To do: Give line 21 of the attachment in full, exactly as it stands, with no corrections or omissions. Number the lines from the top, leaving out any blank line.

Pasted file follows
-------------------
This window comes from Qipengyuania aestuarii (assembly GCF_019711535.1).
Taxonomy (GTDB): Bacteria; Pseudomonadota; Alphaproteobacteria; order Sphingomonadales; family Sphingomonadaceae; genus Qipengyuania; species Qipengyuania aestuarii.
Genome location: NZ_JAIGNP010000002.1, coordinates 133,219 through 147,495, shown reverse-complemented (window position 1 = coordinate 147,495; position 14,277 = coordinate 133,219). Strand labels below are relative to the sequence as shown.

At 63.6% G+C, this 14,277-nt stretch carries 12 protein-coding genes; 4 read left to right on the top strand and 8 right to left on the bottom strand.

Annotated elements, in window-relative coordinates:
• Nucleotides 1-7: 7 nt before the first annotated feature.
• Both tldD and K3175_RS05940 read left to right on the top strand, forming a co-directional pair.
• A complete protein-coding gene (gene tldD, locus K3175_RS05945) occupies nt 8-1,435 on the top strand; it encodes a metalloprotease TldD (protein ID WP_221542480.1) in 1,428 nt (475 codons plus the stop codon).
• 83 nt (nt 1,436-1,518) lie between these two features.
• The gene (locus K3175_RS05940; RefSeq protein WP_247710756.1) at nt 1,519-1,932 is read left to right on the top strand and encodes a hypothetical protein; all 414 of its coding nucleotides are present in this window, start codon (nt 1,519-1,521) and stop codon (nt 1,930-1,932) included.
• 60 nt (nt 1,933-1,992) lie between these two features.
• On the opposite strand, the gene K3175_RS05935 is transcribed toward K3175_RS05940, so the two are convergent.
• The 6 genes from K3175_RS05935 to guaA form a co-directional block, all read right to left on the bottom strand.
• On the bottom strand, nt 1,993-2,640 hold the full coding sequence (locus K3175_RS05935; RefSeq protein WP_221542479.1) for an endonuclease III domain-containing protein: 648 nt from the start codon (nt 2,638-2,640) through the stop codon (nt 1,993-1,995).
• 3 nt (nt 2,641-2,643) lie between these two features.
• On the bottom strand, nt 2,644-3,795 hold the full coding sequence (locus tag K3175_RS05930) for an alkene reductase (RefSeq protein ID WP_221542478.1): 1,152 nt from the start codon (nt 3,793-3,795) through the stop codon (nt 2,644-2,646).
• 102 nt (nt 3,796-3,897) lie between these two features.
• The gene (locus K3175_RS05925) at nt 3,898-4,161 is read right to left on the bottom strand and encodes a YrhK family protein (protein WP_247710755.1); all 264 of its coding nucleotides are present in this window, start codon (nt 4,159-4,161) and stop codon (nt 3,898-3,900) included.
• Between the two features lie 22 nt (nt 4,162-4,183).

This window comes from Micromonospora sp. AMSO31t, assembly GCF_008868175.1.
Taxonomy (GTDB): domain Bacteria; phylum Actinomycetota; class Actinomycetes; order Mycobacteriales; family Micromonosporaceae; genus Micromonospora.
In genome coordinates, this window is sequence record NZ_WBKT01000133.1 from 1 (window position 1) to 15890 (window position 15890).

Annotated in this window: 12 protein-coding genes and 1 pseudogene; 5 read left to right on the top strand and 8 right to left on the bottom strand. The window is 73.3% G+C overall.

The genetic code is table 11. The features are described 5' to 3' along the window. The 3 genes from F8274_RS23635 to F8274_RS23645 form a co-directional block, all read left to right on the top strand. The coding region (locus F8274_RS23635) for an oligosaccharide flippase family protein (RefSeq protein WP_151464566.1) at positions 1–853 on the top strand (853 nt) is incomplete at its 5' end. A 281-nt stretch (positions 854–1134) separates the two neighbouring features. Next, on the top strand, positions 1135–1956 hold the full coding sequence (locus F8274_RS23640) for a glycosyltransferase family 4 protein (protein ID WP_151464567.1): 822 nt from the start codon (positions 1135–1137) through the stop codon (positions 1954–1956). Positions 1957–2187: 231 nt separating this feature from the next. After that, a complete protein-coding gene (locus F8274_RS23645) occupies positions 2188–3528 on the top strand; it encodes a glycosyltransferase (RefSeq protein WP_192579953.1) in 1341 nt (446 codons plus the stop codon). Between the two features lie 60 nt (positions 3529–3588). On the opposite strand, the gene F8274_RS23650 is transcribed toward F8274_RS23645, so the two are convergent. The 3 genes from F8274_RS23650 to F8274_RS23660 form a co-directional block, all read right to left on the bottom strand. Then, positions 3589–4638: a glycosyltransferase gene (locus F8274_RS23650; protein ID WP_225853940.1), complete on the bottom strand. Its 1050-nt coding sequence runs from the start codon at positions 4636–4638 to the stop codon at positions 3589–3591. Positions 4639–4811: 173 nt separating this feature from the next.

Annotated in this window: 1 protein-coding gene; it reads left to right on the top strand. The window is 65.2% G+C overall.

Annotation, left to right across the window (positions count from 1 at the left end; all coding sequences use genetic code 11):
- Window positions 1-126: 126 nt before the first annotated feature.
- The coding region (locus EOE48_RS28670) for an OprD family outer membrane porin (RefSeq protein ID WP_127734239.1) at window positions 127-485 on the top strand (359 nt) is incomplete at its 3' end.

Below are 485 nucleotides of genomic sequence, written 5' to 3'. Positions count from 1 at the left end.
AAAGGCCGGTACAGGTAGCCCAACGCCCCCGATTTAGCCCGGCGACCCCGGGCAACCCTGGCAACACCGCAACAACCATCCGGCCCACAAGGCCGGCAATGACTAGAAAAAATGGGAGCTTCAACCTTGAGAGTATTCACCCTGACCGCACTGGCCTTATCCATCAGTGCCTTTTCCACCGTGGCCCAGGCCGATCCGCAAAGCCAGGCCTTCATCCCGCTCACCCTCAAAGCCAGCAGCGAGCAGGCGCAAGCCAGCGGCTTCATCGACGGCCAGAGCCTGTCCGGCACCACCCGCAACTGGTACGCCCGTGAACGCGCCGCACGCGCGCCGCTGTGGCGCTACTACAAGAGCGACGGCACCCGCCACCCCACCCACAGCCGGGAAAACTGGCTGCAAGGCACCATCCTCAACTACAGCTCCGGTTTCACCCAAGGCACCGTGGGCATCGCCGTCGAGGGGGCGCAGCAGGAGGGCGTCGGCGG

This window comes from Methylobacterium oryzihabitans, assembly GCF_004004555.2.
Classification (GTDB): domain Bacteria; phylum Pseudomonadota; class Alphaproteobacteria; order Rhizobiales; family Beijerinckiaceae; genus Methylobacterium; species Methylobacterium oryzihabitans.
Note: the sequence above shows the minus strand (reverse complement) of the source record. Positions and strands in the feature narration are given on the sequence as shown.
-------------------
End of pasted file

Taxonomy (GTDB): domain Bacteria; phylum Actinomycetota; class Actinomycetes; order Mycobacteriales; family Micromonosporaceae; genus Micromonospora.